The British Museum’s new multimedia guide has gone live with the public. It’s a random access tour, which means visitors choose which objects they want to learn about as they wander the Museum, rather than following a set tour. Although there are some short tours on there, if that’s what you’d like to do.
I’m particularly excited as I have written just over half of the content for the guide. It’s like a conventional audio guide to a museum, but in addition to a sound only tour, visitors also receive a handset with a screen on it – about the size of an i-phone. At various points around the Museum, the guide will refer you to an image or some moving footage on the the screen.
One of the golden rules of writing audio material for museum guides is not to refer to something that isn’t there. There’s no point saying:
‘There’s a vase similar to this one in the Louvre in Paris, with a thicker base’.
What you can say is:
‘Take a look at your screen now and you’ll see a vase, similar to this one, from the collection of the Louvre in Paris. Can you see how the shape is slightly different at the bottom? That’s because….’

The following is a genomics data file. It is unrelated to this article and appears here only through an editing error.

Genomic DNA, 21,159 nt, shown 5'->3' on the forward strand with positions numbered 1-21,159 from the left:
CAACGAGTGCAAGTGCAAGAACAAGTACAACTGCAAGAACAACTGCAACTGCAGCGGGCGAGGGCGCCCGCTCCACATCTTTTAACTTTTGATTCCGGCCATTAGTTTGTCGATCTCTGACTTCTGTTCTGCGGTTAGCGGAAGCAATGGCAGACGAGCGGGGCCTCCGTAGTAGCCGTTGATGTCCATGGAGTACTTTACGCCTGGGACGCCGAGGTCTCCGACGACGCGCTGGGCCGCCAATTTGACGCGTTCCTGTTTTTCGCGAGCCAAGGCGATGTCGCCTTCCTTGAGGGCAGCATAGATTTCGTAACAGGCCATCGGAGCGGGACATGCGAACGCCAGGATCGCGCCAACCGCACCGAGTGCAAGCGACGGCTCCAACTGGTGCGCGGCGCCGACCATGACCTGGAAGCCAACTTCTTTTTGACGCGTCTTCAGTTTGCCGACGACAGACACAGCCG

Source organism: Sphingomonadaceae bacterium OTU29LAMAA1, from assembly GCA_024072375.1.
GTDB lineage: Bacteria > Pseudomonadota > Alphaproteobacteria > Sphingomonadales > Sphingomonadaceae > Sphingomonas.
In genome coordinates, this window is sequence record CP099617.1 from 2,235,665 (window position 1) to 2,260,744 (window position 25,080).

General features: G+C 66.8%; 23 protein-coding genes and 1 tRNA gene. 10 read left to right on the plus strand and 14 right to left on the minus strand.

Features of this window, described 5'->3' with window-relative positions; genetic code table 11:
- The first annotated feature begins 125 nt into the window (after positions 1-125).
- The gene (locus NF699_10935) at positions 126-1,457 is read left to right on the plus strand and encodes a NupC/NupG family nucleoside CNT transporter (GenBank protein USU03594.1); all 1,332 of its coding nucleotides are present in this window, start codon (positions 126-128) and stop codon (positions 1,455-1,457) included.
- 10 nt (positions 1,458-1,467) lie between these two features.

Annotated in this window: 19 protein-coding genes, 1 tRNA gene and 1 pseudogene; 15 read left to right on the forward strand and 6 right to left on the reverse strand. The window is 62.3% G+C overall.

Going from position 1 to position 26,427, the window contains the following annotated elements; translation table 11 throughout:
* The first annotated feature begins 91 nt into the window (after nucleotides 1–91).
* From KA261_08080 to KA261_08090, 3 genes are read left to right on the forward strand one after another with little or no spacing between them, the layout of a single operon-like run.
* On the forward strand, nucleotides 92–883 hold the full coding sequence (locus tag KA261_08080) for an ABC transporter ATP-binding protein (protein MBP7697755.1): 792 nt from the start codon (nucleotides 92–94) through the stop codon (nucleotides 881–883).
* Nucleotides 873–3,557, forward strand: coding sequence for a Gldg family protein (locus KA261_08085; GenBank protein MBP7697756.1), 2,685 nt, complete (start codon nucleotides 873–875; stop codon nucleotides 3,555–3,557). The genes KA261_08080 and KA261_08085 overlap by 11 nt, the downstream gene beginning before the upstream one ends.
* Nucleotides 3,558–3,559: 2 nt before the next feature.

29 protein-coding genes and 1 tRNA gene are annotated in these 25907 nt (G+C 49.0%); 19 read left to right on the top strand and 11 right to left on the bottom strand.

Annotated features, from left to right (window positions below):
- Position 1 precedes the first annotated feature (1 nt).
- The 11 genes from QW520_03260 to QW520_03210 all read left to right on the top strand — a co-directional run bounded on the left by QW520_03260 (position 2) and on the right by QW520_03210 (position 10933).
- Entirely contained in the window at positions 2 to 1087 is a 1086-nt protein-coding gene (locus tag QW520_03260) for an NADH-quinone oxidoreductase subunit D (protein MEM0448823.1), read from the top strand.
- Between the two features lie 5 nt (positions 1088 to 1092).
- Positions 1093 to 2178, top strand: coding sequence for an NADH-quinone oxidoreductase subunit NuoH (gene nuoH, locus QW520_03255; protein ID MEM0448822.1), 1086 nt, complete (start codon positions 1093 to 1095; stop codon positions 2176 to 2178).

This added freedom meant the guide was great fun to write. The handset comes with a stylus, so I could even direct visitors to little interactive games and give them a variety of different commentaries from which to choose.
It seems like ages since I finished writing the content for the guide, but that’s because since my job finished there’s been a lot of other people involved. Aside from checking and editing my scripts, and translating the final text of over 200 commentaries into ten languages (yikes!) the Museum’s staff have also had to program all the interactive and multimedia elements into the handsets.
Yesterday the multimedia guide underwent the ultimate litmus test – my mother took the guide and, after a while of figuring out how the interactive map works, found it quite straightforward to use. And she seemed pretty impressed with the multimedia elements.
Now we’ll just have to wait and see what the public think! Do let me know if you’ve used it, and what you think of it.